According to a new report requested by Supervisor Mark Farrell, there are (at least) 915 homeless youths on the streets of San Francisco these days, and that number may very well be higher in any given week since a lot of this population can be transient. Meanwhile, the city is spending $165 million a year on homeless shelters and services to serve our population of approximately 6,400 homeless people (as of a January 2013 count), and only a small fraction of that budget is devoted specifically to homeless youth, who as we discussed last year have different needs from the adult population.

According to Larkin Street Youth Services, the youth number is likely much higher than 915. They say that 5,700 homeless young people between the ages of 12 and 24 pass through the city every year, many of whom fleeing abusive homes or discrimination based on their gender identity or sexual orientation. San Francisco has become a particularly popular destination for the LGBT homeless community for obvious reasons.

The homeless population count has remained relatively steady over the last decade while cities like Los Angeles and New York have seen 13 to 15 percent increases due to the Great Recession. Experts say that's due in part to the fact that San Francisco has invested so much (over $80 million a year) in supportive housing and services, otherwise our count would have gotten higher as well.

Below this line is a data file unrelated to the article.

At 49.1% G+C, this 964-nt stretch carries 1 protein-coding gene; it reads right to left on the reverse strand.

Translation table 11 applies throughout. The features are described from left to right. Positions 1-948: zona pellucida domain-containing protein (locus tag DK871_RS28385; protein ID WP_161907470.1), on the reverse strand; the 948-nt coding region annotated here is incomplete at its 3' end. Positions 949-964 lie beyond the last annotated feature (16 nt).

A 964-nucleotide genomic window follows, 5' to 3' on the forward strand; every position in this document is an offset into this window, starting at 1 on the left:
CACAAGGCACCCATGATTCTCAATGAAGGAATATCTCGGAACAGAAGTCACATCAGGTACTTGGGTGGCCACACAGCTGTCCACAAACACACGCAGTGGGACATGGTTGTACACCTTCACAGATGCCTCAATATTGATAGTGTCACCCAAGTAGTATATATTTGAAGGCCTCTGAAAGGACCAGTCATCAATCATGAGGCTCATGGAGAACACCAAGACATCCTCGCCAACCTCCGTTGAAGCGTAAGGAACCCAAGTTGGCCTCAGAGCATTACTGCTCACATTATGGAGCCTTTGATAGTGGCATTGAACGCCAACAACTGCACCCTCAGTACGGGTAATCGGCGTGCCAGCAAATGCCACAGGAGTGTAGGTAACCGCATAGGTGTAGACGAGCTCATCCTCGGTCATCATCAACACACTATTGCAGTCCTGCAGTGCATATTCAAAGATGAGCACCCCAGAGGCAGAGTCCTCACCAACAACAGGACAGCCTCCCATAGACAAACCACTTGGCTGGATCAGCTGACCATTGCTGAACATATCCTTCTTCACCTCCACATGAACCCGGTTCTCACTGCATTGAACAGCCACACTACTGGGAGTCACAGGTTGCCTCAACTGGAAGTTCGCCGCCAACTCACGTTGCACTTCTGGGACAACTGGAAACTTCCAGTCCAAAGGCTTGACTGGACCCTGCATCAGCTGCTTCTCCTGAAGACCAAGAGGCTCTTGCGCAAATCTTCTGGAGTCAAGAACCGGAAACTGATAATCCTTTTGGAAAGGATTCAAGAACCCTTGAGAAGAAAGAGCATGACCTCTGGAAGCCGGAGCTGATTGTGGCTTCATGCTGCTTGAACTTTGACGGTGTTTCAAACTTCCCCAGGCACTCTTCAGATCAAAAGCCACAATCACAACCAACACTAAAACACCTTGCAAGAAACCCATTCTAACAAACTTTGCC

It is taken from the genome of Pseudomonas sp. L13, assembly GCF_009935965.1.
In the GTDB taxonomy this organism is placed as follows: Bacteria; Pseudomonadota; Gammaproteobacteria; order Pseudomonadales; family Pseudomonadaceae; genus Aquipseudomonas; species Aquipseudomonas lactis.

But there's some evidence to suggest that the youth population in particular is on the rise, and this came up last year with some growing tensions particularly in the Castro, where a recent uptick in the number of young homeless on the streets has appeared in the last couple of years. At the time, the city's Director of Housing Opportunity, Partnerships and Engagement (HOPE) Bevan Dufty cited a new youth-oriented shelter that had been built in SoMa to house 44 people, and two more buildings are set to open this year. In total, there are about 350 beds available each night specifically for homeless youth in San Francisco, so about a third of what's needed.

Supervisor Farrell is going to be holding six hearings on homelessness in the coming weeks during which he hopes to determine how and where the city could be better spending its money on the problem — and if more funding is needed.

Perhaps you should consider attending one of those hearings if you have an opinion on this pressing, important matter.